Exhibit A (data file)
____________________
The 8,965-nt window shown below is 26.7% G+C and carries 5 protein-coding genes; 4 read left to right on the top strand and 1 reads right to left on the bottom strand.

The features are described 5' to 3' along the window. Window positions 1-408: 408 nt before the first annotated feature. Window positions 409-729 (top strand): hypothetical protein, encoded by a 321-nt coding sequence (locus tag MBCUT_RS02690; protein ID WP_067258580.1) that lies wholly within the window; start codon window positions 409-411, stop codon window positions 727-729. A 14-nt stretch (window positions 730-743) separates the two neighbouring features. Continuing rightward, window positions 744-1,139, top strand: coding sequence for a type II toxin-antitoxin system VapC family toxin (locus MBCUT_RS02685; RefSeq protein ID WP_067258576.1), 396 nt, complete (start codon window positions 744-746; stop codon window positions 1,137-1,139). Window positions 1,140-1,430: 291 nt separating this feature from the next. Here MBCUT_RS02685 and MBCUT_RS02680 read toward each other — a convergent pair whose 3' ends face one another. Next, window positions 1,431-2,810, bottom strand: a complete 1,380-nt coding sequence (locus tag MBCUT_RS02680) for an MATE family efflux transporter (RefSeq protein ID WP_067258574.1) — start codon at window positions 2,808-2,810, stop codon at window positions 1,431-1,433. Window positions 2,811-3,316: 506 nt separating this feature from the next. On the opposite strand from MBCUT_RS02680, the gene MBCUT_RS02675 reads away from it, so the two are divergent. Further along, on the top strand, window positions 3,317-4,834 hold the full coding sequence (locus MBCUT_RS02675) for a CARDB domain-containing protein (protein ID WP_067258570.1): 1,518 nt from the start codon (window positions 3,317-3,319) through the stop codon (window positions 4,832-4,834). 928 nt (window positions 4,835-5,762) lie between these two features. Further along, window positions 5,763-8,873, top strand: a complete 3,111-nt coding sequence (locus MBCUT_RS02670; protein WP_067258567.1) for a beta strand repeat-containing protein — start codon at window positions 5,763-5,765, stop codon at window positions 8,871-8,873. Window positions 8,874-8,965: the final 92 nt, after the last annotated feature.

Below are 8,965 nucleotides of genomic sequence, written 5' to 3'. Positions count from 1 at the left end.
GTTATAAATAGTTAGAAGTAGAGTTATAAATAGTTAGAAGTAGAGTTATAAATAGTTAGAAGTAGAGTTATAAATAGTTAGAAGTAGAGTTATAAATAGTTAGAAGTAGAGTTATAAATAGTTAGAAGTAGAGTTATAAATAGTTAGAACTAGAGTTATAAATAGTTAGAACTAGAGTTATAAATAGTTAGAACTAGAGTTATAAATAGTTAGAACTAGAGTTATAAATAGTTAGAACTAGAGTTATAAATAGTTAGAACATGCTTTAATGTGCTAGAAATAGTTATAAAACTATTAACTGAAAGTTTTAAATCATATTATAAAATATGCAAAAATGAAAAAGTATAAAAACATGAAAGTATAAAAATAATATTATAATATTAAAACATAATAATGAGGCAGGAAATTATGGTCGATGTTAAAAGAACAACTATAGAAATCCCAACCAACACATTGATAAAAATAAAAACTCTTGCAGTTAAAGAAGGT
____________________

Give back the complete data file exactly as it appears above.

The 8,965-nt window shown below is 26.7% G+C and carries 5 protein-coding genes; 4 read left to right on the top strand and 1 reads right to left on the bottom strand.

The features are described 5' to 3' along the window. Window positions 1-408: 408 nt before the first annotated feature. Window positions 409-729 (top strand): hypothetical protein, encoded by a 321-nt coding sequence (locus tag MBCUT_RS02690; protein ID WP_067258580.1) that lies wholly within the window; start codon window positions 409-411, stop codon window positions 727-729. A 14-nt stretch (window positions 730-743) separates the two neighbouring features. Continuing rightward, window positions 744-1,139, top strand: coding sequence for a type II toxin-antitoxin system VapC family toxin (locus MBCUT_RS02685; RefSeq protein ID WP_067258576.1), 396 nt, complete (start codon window positions 744-746; stop codon window positions 1,137-1,139). Window positions 1,140-1,430: 291 nt separating this feature from the next. Here MBCUT_RS02685 and MBCUT_RS02680 read toward each other — a convergent pair whose 3' ends face one another. Next, window positions 1,431-2,810, bottom strand: a complete 1,380-nt coding sequence (locus tag MBCUT_RS02680) for an MATE family efflux transporter (RefSeq protein ID WP_067258574.1) — start codon at window positions 2,808-2,810, stop codon at window positions 1,431-1,433. Window positions 2,811-3,316: 506 nt separating this feature from the next. On the opposite strand from MBCUT_RS02680, the gene MBCUT_RS02675 reads away from it, so the two are divergent. Further along, on the top strand, window positions 3,317-4,834 hold the full coding sequence (locus MBCUT_RS02675) for a CARDB domain-containing protein (protein ID WP_067258570.1): 1,518 nt from the start codon (window positions 3,317-3,319) through the stop codon (window positions 4,832-4,834). 928 nt (window positions 4,835-5,762) lie between these two features. Further along, window positions 5,763-8,873, top strand: a complete 3,111-nt coding sequence (locus MBCUT_RS02670; protein WP_067258567.1) for a beta strand repeat-containing protein — start codon at window positions 5,763-5,765, stop codon at window positions 8,871-8,873. Window positions 8,874-8,965: the final 92 nt, after the last annotated feature.

Below are 8,965 nucleotides of genomic sequence, written 5' to 3'. Positions count from 1 at the left end.
GTTATAAATAGTTAGAAGTAGAGTTATAAATAGTTAGAAGTAGAGTTATAAATAGTTAGAAGTAGAGTTATAAATAGTTAGAAGTAGAGTTATAAATAGTTAGAAGTAGAGTTATAAATAGTTAGAAGTAGAGTTATAAATAGTTAGAACTAGAGTTATAAATAGTTAGAACTAGAGTTATAAATAGTTAGAACTAGAGTTATAAATAGTTAGAACTAGAGTTATAAATAGTTAGAACTAGAGTTATAAATAGTTAGAACATGCTTTAATGTGCTAGAAATAGTTATAAAACTATTAACTGAAAGTTTTAAATCATATTATAAAATATGCAAAAATGAAAAAGTATAAAAACATGAAAGTATAAAAATAATATTATAATATTAAAACATAATAATGAGGCAGGAAATTATGGTCGATGTTAAAAGAACAACTATAGAAATCCCAACCAACACATTGATAAAAATAAAAACTCTTGCAGTTAAAGAAGGT